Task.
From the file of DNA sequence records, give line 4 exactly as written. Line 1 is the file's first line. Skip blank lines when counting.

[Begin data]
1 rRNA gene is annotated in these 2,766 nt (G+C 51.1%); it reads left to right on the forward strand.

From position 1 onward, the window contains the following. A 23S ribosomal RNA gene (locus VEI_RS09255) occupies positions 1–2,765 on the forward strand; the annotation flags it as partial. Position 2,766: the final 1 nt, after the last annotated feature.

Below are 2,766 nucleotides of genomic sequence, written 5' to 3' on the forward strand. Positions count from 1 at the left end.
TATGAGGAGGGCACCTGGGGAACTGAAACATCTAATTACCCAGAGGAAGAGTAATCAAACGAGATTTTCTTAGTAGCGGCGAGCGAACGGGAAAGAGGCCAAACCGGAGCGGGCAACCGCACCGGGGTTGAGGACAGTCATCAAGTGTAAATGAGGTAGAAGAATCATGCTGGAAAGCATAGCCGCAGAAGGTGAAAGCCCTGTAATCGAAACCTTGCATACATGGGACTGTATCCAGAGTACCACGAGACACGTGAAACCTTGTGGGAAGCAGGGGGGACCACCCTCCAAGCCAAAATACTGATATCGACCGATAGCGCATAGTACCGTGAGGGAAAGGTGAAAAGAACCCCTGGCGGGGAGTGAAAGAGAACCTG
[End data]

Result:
TATGAGGAGGGCACCTGGGGAACTGAAACATCTAATTACCCAGAGGAAGAGTAATCAAACGAGATTTTCTTAGTAGCGGCGAGCGAACGGGAAAGAGGCCAAACCGGAGCGGGCAACCGCACCGGGGTTGAGGACAGTCATCAAGTGTAAATGAGGTAGAAGAATCATGCTGGAAAGCATAGCCGCAGAAGGTGAAAGCCCTGTAATCGAAACCTTGCATACATGGGACTGTATCCAGAGTACCACGAGACACGTGAAACCTTGTGGGAAGCAGGGGGGACCACCCTCCAAGCCAAAATACTGATATCGACCGATAGCGCATAGTACCGTGAGGGAAAGGTGAAAAGAACCCCTGGCGGGGAGTGAAAGAGAACCTG